What drives serious writing about film? When Movies Mattered suggests an answer: it helps for a critic to take a side, not as consumer advocate, hipster crank, or box office predictor, but as a passionate advocate for standards, often taking on the role of separating overpraised films from the unfairly neglected.
When Movies Mattered: Reviews from a Transformative Decade by Dave Kehr. University of Chicago Press, 290 pages, $22.
By Bill Marx
Arts Emerson is hosting Movies Matter, a weekend (September 16–18) of movies chosen by film critic Dave Kehr. The line-up include Sailor’s Luck and Me and My Gal, two Raoul Walsh films from the early 1930s, Walter Hill’s The Driver, and Wim Wenders’s The American Friend. Kehr will be present during the September 16 screening to talk about the films and to sign copies of his book.
When Movies Mattered is a powerful collection of long-form, journalistic film reviews—trenchant, insightful, earnest (sometimes to a fault)—that over and above its undeniable value as criticism suggests what film reviewing has lost since the pieces in the collection were published (1974–1986) in the weekly Chicago Reader. In his introduction to the volume, Dave Kehr claims he can’t find film reviews on the Web that are longer than a couple of hundred words (I don’t think he has looked nearly hard enough); those who want to use unlimited online space to maximum effect should carefully examine how this book evaluates films for an intelligent, non-academic readership.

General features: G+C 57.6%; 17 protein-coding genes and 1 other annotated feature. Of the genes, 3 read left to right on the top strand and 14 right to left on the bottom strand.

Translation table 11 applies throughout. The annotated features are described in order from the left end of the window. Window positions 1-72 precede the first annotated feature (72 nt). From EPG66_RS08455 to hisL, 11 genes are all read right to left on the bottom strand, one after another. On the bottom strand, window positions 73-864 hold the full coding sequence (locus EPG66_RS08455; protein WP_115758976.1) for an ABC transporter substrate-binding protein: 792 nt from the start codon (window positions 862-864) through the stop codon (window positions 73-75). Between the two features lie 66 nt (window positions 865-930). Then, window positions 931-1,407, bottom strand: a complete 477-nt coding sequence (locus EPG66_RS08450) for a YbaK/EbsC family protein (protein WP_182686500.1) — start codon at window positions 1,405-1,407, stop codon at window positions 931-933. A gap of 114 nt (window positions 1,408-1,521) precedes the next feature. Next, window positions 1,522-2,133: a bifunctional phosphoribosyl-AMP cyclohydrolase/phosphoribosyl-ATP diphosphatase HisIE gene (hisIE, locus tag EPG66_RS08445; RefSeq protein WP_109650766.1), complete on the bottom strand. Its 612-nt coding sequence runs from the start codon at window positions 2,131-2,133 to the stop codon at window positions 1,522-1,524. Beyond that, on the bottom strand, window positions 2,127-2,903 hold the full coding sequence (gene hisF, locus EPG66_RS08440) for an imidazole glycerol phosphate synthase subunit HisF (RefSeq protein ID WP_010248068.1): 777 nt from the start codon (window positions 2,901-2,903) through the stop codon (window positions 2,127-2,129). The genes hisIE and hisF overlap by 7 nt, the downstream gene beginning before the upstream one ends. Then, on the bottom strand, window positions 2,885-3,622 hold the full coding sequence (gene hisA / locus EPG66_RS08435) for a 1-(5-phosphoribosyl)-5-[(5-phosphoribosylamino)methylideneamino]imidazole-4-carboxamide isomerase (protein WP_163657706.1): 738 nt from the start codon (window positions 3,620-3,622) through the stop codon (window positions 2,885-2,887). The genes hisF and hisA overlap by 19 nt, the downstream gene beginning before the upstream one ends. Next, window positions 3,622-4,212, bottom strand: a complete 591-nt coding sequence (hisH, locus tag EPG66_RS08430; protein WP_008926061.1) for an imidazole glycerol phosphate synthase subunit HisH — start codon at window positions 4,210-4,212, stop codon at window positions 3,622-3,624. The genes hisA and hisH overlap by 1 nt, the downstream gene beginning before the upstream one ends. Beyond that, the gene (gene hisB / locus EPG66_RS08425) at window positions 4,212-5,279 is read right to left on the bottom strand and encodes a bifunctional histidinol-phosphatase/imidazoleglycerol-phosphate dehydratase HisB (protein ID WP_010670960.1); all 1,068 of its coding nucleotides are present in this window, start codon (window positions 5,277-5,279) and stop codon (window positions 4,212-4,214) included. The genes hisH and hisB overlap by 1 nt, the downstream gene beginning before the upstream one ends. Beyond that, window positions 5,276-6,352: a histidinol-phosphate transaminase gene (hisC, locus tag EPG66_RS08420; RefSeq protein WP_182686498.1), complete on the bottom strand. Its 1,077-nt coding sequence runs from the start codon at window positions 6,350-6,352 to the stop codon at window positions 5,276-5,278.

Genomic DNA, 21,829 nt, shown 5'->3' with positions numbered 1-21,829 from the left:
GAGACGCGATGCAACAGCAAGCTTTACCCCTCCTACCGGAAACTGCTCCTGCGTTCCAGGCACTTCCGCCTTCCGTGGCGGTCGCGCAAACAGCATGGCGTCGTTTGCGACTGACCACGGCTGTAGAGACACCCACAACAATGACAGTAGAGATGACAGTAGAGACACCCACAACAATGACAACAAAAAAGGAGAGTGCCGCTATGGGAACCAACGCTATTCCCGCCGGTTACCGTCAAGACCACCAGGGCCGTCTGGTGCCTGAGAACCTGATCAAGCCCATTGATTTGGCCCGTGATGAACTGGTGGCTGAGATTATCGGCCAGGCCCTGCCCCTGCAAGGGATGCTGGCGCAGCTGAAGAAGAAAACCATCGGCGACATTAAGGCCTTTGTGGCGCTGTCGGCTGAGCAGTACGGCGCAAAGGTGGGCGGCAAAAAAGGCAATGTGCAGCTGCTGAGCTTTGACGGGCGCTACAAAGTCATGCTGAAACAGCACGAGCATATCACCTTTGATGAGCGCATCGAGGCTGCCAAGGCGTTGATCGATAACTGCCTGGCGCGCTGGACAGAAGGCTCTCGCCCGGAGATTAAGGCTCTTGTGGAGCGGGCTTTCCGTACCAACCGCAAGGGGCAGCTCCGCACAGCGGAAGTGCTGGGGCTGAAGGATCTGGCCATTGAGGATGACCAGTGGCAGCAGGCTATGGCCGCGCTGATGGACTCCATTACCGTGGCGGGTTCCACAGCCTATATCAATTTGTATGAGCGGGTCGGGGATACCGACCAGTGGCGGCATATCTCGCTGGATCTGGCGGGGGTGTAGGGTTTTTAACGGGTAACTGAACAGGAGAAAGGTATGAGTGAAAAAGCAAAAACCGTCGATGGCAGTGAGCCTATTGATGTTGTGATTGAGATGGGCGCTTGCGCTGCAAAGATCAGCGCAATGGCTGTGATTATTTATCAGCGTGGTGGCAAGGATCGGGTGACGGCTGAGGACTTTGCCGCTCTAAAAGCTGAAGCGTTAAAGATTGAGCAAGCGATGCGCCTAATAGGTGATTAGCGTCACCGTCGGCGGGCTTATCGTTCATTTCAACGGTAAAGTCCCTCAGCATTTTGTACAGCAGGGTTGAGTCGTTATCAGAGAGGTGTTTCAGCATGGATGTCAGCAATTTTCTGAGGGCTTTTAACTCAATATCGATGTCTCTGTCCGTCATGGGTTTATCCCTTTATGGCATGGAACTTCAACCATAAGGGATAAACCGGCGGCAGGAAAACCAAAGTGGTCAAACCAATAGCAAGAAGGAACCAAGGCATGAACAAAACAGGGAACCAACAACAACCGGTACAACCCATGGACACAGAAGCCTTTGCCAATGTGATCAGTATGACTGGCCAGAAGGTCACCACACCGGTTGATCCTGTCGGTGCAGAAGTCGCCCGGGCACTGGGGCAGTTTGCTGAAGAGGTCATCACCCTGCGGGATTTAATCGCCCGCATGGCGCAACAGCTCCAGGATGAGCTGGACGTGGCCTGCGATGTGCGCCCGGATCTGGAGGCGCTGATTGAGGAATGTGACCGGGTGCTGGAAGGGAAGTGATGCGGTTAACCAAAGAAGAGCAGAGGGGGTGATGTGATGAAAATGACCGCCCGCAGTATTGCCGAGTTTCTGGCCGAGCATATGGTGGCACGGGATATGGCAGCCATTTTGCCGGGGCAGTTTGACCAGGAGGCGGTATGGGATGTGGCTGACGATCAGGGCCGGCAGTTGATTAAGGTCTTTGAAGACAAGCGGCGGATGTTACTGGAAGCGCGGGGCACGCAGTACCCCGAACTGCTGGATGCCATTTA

Steeped in the history of film and literary analysis (Kehr was an English major, and you can tell), When Movies Mattered serves as an invigorating testament to what the critic calls in his introduction “a period of tumult and possibility, when movies were central to the cultural discourse, and we had the time and inclination to take them seriously.” The catch, of course, is that more often than not the stars do not align: judge as articulately and passionately as they wish, critics still may not find there’s as much room as they would like in the cultural discourse for what they review. Marginality is often a matter of timing, but the evaluative task of criticism should remain its bedrock.
The irony of this book is that while it provides a model of good, journalistic film criticism, it also indirectly shows us the price of taking movies seriously today—increasingly it means taking them academically. Kehr’s reviews can be seen as a contributory step in the process of reviews drifting into Ivory Tower explication.